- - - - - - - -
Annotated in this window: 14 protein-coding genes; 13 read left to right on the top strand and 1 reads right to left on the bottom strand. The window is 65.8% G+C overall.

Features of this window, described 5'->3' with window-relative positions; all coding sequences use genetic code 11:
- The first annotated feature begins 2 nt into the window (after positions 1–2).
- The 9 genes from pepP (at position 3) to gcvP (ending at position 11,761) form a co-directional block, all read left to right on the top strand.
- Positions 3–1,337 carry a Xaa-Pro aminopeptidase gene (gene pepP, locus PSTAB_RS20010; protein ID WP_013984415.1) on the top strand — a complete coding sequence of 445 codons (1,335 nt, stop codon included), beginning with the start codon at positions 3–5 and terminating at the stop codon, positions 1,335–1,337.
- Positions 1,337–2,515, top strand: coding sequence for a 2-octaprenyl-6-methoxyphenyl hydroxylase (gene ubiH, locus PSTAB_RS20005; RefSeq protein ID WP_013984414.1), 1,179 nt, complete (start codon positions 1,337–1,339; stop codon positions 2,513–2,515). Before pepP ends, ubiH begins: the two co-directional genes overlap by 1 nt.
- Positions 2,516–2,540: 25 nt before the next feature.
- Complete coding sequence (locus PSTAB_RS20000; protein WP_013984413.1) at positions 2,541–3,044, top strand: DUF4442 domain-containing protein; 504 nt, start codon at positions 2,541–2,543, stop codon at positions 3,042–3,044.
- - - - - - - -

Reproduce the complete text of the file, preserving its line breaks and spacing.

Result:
Annotated in this window: 14 protein-coding genes; 13 read left to right on the top strand and 1 reads right to left on the bottom strand. The window is 65.8% G+C overall.

Features of this window, described 5'->3' with window-relative positions; all coding sequences use genetic code 11:
- The first annotated feature begins 2 nt into the window (after positions 1–2).
- The 9 genes from pepP (at position 3) to gcvP (ending at position 11,761) form a co-directional block, all read left to right on the top strand.
- Positions 3–1,337 carry a Xaa-Pro aminopeptidase gene (gene pepP, locus PSTAB_RS20010; protein ID WP_013984415.1) on the top strand — a complete coding sequence of 445 codons (1,335 nt, stop codon included), beginning with the start codon at positions 3–5 and terminating at the stop codon, positions 1,335–1,337.
- Positions 1,337–2,515, top strand: coding sequence for a 2-octaprenyl-6-methoxyphenyl hydroxylase (gene ubiH, locus PSTAB_RS20005; RefSeq protein ID WP_013984414.1), 1,179 nt, complete (start codon positions 1,337–1,339; stop codon positions 2,513–2,515). Before pepP ends, ubiH begins: the two co-directional genes overlap by 1 nt.
- Positions 2,516–2,540: 25 nt before the next feature.
- Complete coding sequence (locus PSTAB_RS20000; protein WP_013984413.1) at positions 2,541–3,044, top strand: DUF4442 domain-containing protein; 504 nt, start codon at positions 2,541–2,543, stop codon at positions 3,042–3,044.